ME Seminar on "Free-Surface Microfluidics with Applications to: Explosive Vapor Detection and Titanium-based Heat Pipes"
Title: Free-Surface Microfluidics with Applications to: Explosive Vapor Detection and Titanium-based Heat Pipes
Speaker: Prof. Carl Meinhart, UCSB Mechanical Engineering
Abstract: Microfluidics has become an important research topic over the past over the past 15 years. Nearly all microfluidic devices to date consist of some type of fully-enclosed microfluidic channel. The concept of ‘free-surface’ microfluidics has been pioneered at UCSB during the past seven years, where at least one surface of the microchannel is exposed to the surrounding air. Surface tension is a dominating force at the micron scale, which can be used to control effectively fluid motion. There are a number of distinct advantages to the free surface microfluidic architecture. For example, the free surface provides a highly effective mechanism for capturing certain low-density vapor molecules. This mechanism is a key component (in combination with surface-enhanced Raman spectroscopy, i.e. SERS) of a novel explosives vapor detection platform, which is capable of sub part-per-billion sensitivity with high specificity. This platform is currently being commercialized for homeland security applications by SpectraFludics, Inc.
In another application through collaboration with the MacDonald group at UCSB, free-surface microfluidics is combined with titanium-based MEMS to produce flat heat pipes. Titanium-based MEMS has unique fabrication advantages in that it can be (1) micromachined in a cleanroom, (2) macro-machined, and (3) laser welded. Numerical simulations are used to optimize the microchannel design to enhance heat transport in flat heat pipes. Experiments show that these types of flat heat pipes are light weight, robust under harsh conditions, and can perform with an effective conductivity approaching ~10,000 W/(m K).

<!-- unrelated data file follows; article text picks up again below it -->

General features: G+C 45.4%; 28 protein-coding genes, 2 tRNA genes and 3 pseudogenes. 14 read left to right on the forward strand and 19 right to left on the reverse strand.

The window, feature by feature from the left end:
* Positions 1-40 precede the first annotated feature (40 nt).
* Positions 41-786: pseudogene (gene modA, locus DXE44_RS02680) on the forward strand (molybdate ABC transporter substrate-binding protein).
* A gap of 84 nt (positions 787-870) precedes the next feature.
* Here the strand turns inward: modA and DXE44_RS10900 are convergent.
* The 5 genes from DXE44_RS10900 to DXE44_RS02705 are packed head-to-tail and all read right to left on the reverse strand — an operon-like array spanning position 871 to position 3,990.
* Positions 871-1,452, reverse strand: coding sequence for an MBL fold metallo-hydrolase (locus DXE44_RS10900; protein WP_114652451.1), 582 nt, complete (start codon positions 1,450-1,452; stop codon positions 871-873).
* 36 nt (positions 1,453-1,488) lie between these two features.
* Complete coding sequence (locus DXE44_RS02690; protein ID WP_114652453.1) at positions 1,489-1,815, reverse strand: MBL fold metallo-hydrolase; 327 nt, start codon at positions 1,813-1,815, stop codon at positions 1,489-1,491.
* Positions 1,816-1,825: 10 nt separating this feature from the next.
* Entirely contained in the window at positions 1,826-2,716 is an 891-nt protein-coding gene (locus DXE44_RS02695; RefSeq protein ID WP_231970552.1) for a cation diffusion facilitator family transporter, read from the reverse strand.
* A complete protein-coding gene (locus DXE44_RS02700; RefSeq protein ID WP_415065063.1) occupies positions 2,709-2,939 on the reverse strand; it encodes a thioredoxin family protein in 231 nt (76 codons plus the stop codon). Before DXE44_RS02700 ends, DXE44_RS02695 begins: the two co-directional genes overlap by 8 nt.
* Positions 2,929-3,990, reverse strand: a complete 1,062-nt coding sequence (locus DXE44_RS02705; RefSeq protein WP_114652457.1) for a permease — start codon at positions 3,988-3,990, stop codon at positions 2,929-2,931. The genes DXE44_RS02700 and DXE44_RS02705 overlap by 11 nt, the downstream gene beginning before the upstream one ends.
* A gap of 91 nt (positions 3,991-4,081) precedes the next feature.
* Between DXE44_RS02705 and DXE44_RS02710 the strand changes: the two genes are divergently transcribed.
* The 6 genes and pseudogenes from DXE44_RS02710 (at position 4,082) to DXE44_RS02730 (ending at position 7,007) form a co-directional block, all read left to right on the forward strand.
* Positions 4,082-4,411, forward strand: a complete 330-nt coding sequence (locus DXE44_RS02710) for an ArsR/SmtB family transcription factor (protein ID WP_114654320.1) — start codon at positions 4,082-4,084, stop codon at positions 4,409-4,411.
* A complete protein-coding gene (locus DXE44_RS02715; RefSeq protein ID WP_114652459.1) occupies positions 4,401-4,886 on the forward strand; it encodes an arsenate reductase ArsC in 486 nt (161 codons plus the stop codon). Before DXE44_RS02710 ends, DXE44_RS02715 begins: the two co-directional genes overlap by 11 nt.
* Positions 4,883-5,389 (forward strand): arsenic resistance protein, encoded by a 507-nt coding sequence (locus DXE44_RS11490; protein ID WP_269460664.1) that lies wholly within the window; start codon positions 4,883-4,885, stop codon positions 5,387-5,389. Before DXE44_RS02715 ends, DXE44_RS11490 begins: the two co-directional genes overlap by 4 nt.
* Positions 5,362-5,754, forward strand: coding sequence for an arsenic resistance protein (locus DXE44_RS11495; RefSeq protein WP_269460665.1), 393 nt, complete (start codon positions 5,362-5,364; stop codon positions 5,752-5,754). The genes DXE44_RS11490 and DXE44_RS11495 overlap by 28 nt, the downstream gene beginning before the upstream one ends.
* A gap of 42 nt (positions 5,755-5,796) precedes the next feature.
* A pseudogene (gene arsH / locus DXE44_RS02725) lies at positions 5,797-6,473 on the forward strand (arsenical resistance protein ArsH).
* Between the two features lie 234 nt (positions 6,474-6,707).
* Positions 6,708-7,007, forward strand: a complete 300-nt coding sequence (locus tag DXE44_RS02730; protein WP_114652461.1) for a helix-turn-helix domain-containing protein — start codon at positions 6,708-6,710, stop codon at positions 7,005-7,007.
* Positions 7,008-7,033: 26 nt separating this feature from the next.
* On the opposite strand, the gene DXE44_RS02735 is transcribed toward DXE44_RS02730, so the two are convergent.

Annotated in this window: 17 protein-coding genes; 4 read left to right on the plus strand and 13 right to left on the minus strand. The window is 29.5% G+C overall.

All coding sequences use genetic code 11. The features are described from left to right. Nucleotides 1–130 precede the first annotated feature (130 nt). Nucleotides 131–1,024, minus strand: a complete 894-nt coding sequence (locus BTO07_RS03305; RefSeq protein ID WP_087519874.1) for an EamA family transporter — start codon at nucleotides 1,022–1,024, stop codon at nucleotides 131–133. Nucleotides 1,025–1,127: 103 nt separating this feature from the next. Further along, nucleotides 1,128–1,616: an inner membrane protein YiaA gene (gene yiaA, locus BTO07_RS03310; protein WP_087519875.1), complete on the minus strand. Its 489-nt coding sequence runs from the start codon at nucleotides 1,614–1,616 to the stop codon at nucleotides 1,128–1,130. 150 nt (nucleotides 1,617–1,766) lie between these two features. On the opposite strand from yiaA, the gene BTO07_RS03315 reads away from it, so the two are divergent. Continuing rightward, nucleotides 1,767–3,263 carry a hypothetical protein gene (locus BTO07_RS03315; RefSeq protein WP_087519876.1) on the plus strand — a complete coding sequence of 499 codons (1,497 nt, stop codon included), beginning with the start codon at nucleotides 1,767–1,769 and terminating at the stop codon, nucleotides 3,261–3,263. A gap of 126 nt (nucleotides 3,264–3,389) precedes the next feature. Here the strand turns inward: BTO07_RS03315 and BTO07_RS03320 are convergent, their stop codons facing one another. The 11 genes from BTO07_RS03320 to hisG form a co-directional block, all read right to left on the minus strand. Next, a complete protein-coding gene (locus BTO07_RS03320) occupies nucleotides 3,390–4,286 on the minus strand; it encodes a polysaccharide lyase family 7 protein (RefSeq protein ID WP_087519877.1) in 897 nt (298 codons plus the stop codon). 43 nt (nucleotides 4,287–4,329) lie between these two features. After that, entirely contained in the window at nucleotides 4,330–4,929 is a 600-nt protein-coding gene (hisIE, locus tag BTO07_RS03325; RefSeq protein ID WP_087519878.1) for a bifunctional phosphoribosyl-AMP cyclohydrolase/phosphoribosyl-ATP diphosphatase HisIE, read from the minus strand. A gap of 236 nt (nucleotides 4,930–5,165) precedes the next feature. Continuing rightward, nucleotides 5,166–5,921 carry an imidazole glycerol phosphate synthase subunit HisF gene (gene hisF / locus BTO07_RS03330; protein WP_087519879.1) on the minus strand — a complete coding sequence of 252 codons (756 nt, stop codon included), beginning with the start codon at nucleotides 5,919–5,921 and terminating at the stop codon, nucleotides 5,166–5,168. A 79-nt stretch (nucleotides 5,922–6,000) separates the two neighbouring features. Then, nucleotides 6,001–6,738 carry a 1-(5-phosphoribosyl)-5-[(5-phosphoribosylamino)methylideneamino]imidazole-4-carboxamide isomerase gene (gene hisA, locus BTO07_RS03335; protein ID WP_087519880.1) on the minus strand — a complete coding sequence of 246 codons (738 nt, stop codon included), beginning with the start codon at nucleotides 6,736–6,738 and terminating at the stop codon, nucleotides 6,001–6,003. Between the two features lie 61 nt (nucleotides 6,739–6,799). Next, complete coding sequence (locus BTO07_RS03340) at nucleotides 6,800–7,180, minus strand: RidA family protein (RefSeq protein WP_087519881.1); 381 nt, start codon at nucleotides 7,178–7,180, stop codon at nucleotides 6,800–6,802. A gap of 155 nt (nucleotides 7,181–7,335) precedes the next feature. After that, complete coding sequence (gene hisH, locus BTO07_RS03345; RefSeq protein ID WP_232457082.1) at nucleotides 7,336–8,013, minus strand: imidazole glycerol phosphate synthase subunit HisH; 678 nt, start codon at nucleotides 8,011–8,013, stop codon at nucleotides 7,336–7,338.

Bio: Dr. Meinhart is a professor of Mechanical Engineering at the University of California – Santa Barbara, and is a co-founder of SpectraFluidics & Pi-MEMS. He completed his PhD and Postdoctoral work at the University of Illinois in June of 1995. At the University of Illinois, his research involved the investigation of turbulent flows. Since coming to UCSB in 1996, his research has focused on developing microfluidic devices and exploring their fundamental transport mechanisms. Dr. Meinhart is a fellow of the American Physics Society.
Prof. Meinhart’s group pioneered the concept of free-surface microfluidics. In collaboration with Prof. Martin Moskovits’ group in chemistry at UCSB, and their respective students, they have developed a novel technique for measuring gas-phase chemicals with very high sensitivity. This work was featured in The Wall Street Jounal, and the Feb. 2013 issue of Mechanical Engineering Magazine. In collaboration with Prof. Noel MacDonald’s group and students, they applied free-surface microfluidics to develop novel titanium-based heat pipes